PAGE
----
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How new stars are borne

  1. Feb 26, 2008 #1
    Why are some stars larger than others? It is my understanding that hydrogen collapses due to gravity into a sphere and when a critical mass is achieved nuclear fusion occurs. Since the critical mass for this to happen is a constant shouldn't all stars be relatively the same size since a star doesn't collect any more mass once fusion starts?
     
  2. jcsd
  3. Feb 26, 2008 #2
    I don't think this part is true. Why would a star stop collecting mass just because fusion started?
     
  4. Feb 27, 2008 #3
    The force of matter being ejected by Sol would stop any new hydrogen from being collected. The same reason why Mercury has no atmosphere or what would happen to earth's atmosphere if Sol turns into a red giant.
     
  5. Feb 27, 2008 #4
    Hmmm. Well, I'm not an astrophysicist or a physicist of any kind, but my thoughts would be: is this true of all stars or just Sol-like ones? Is it really omnidirectional so that mass can't approach from any direction? And would this be true independent of the astrophysical environment, like would it still happen within a dense dust cloud? And does it really happen immediately as soon as fusion starts, or is there a gap in time between fusion and repellent force, during which the inflow of matter from the astrophysical environment will determine the eventual mass of the star?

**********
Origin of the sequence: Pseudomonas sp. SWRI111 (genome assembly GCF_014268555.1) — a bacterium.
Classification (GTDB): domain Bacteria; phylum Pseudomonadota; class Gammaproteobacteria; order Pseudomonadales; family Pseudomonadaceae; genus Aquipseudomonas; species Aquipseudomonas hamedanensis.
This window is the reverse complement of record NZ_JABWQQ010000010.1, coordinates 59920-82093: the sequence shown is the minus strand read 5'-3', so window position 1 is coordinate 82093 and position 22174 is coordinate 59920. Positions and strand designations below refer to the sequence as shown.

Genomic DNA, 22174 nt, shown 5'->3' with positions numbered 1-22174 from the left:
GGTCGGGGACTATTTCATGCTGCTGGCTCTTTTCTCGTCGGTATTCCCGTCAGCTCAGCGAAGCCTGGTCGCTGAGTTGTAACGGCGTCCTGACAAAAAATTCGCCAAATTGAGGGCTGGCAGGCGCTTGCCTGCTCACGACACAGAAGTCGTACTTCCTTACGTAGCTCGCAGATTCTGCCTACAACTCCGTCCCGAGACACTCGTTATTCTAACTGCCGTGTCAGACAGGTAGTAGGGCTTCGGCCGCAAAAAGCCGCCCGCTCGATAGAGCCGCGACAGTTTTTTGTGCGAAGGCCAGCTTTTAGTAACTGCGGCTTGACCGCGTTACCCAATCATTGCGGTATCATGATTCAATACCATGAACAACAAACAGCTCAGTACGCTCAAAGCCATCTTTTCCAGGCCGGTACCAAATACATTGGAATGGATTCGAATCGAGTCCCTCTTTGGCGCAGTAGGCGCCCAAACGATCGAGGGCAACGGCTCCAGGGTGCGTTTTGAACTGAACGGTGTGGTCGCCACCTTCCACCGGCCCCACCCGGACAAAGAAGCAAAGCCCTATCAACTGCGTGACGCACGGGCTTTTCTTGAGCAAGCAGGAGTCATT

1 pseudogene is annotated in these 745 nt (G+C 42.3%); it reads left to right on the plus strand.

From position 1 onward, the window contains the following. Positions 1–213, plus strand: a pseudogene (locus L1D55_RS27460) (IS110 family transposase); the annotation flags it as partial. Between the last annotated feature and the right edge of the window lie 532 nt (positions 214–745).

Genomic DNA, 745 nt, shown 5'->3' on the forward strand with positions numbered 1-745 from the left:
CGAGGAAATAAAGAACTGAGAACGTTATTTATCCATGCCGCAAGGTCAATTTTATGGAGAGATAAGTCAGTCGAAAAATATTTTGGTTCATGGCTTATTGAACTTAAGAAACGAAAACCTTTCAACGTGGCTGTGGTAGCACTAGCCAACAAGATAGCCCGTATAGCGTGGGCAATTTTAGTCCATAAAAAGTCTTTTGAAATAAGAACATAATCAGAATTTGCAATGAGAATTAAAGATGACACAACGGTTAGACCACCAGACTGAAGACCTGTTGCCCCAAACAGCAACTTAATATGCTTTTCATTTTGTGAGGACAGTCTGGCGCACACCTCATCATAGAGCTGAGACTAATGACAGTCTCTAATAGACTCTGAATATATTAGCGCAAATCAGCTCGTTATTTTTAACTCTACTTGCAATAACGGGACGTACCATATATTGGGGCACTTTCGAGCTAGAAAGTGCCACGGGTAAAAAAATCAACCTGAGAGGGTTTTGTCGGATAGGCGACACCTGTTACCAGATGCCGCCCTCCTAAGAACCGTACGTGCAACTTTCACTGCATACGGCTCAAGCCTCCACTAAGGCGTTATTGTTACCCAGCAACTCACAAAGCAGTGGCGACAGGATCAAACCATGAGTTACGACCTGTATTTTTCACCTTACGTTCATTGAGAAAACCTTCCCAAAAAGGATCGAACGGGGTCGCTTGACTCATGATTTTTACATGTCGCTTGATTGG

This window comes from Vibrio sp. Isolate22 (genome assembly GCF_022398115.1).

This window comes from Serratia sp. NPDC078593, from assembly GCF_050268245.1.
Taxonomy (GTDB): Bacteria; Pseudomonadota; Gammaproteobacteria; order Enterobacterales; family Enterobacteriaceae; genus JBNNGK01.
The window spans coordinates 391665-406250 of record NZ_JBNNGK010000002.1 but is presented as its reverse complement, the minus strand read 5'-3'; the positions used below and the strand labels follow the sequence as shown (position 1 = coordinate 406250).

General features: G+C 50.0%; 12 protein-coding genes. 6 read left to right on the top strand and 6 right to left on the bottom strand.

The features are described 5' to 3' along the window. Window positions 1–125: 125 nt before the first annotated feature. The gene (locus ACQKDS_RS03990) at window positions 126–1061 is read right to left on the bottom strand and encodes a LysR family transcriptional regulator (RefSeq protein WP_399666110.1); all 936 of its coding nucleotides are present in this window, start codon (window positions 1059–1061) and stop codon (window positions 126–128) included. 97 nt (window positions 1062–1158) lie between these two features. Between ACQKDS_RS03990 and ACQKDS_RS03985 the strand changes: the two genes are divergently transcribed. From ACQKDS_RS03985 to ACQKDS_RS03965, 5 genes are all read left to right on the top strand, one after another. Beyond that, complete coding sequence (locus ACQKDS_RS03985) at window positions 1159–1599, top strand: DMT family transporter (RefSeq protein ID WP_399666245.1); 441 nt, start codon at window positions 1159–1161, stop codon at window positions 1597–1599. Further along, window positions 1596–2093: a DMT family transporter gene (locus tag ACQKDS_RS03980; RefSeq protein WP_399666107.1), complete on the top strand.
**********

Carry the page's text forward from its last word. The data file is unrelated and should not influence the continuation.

It also seems like the velocity of the mass would make a difference. Perhaps if the star forms within a large-scale current or flow of matter the force of that “wind” can inject more mass than in a more tranquil environment.
     
  6. Mar 2, 2008 #5
    well I guess either no one knows or my question was so incredibly stupid no one could be bothered to answer it. Thanks to those that did post replys.
     
  7. Mar 2, 2008 #6

    I think what you're looking for is Stellar Mass distribution
     
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